The U.K. belongs to Ukraine's leading military donors, with $5.6 billion in defense assistance committed to Ukraine since the start of the full-scale invasion.

The support provided by London to Kyiv includes Storm Shadow long-range missiles, Challenger 2 tanks, logistical support, and more.

The minister called on British defense companies to strengthen cooperation with Ukrainian manufacturers.

He pointed out the advantages of operating in Ukraine, namely the possibility of testing in combat and quick feedback from the military.

"We are interested in direct deals with British manufacturers, ready to sign long-term contracts," Umerov noted.

Ukraine is allocating Hr 255 billion ($6.9 billion) of the state's budget to military production next year, according to the Defense Ministry.

Deputy Defense Minister Ivan Havryliuk said earlier that the country plans to increase the production of missiles, arms, and other military equipment several times next year, with a particular focus on air defenses.

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Military: Russian sabotage groups tried to enter Ukraine 7 times in last 2 weeks

Groups of Russian saboteurs tried to enter Ukrainian territory seven times in the past two weeks, but five of the attempts were caught in the act by Ukrainian troops, Lieutenant General Serhii Naiev said on Dec. 15.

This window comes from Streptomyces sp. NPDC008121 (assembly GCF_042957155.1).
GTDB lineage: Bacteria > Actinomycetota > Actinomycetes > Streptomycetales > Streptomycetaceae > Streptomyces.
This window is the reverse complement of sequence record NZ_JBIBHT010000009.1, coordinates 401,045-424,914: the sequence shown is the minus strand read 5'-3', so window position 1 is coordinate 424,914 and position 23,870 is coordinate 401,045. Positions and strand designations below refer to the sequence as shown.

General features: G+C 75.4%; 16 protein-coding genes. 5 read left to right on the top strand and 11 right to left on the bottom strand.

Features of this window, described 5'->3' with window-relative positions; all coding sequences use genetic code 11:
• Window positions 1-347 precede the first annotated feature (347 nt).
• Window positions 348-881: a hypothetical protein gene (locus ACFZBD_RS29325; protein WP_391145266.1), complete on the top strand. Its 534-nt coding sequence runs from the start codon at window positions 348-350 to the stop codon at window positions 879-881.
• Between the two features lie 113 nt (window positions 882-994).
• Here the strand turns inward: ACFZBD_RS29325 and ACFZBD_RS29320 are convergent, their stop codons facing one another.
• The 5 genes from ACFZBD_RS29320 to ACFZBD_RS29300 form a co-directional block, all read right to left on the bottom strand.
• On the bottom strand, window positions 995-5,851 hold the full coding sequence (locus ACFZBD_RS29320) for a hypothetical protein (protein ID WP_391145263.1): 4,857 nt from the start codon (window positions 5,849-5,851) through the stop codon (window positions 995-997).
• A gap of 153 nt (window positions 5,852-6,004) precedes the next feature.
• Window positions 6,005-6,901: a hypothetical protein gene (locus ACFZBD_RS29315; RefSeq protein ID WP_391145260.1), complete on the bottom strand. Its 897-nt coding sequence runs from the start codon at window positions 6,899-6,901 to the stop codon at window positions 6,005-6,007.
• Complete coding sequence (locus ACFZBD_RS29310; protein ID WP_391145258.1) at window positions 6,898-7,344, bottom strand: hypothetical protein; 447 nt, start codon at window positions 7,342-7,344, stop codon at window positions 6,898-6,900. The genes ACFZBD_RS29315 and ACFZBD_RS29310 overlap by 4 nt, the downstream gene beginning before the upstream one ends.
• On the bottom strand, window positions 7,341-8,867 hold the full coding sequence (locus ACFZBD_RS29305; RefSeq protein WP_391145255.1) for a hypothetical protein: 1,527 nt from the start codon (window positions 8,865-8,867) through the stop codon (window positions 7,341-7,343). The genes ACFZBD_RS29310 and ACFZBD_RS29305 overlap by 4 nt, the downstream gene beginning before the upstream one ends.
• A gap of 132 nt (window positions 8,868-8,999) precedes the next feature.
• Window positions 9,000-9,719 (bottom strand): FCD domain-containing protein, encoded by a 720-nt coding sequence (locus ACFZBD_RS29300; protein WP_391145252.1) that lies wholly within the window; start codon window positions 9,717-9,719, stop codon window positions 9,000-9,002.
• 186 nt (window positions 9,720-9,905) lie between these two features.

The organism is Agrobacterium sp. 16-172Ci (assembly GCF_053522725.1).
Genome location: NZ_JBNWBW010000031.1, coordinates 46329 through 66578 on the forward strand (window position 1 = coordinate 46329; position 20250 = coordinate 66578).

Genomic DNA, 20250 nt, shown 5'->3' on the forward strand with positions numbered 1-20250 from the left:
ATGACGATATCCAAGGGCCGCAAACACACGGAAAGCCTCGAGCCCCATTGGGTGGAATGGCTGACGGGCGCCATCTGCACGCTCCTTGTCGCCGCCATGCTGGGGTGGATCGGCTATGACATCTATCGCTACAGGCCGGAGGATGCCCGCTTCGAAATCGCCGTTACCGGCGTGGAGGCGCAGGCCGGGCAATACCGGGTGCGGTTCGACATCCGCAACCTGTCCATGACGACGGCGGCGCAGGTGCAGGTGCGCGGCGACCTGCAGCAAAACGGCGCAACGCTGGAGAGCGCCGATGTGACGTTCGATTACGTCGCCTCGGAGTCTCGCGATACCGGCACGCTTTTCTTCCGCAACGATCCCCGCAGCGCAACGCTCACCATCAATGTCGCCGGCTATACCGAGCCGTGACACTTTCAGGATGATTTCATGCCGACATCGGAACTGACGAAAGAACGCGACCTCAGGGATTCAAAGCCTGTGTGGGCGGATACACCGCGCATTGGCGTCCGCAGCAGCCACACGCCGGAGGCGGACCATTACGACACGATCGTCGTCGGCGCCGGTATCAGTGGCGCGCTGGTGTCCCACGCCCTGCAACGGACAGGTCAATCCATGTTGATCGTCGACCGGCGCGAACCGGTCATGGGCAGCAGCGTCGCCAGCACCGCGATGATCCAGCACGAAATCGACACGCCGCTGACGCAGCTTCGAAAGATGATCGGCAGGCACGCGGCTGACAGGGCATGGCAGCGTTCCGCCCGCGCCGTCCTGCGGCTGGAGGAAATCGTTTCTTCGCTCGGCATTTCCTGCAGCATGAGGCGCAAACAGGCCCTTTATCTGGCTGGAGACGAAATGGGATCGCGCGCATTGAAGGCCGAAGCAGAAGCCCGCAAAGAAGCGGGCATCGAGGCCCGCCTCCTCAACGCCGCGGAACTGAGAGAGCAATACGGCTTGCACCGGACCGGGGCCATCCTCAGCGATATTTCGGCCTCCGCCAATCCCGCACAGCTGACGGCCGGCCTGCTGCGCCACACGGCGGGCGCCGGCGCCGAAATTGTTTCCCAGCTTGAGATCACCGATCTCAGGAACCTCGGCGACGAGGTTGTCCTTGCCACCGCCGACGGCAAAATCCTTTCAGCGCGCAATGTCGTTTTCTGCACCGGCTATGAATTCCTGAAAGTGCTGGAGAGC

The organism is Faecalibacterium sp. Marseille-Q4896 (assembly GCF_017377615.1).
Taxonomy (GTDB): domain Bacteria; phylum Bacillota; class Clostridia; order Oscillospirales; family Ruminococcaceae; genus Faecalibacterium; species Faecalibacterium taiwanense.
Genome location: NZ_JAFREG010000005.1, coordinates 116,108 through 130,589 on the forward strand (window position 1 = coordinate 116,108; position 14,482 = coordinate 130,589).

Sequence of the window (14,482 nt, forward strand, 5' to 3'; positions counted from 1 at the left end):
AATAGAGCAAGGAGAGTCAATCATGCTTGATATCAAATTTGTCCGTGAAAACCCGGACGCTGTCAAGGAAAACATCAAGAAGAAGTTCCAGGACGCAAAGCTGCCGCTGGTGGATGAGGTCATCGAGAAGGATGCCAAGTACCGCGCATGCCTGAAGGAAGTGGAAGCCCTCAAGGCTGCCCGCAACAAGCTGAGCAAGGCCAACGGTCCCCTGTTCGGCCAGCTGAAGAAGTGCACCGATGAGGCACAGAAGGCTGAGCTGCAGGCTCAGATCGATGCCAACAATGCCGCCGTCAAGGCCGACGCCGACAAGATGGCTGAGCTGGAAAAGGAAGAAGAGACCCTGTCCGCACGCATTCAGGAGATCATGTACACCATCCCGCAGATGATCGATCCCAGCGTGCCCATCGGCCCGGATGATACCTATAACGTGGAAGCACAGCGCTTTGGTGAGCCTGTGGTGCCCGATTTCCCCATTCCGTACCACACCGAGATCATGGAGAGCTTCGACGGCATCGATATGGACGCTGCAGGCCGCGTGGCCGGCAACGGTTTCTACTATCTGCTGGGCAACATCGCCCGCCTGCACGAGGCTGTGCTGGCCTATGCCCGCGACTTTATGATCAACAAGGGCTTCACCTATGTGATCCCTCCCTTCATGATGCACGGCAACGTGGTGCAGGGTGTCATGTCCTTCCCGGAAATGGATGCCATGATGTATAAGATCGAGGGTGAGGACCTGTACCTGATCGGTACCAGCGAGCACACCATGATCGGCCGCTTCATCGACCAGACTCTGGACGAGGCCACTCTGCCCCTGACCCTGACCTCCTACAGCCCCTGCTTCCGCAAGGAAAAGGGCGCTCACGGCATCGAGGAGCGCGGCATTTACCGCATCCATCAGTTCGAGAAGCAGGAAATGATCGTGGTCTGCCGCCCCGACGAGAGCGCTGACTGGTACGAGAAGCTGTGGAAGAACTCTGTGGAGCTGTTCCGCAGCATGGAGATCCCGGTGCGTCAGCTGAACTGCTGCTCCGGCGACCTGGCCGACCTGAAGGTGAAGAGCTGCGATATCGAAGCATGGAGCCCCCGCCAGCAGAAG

The Russian groups were forced to withdraw after suffering losses, according to Naiev.

He did not clarify what happened the two times that the saboteurs were not spotted on time.

The incursions were detected in the northern Sumy and Chernihiv oblasts and the eastern Kharkiv Oblast. Since retreating from northern Ukraine in April 2022 following the failed assault on Kyiv and being routed from Kharkiv in the fall 2022 offensive, Russian forces have continued to attack the area.

State Border Guard Service spokesperson Andrii Demchenko said on Dec. 1 that Russian saboteurs were increasingly trying to cross into Kharkiv Oblast, as opposed to the Sumy direction that was previously their main focus.

Demchenko said the shift in tactics could be a response to a lack of success from incursions into Sumy Oblast.

It's unclear if this strategy was maintained as of Dec. 15, as Naiev specifically spoke about an incursion in Sumy Oblast.

Belarus launches sudden readiness check of air defenses

The Belarusian military started a sudden readiness check of its air defense forces, involving anti-aircraft missile units and radio engineering troops, the country's defense ministry announced on Dec. 15.

Belarus is Moscow's close ally and has provided extensive support to Russia's invasion of Ukraine, namely allowing Russian troops to launch their unsuccessful invasion of Kyiv from its territory last year.

"Anti-aircraft missile units and radio engineering troops advanced to the designated areas and began to carry out combat missions," the defense ministry's statement read.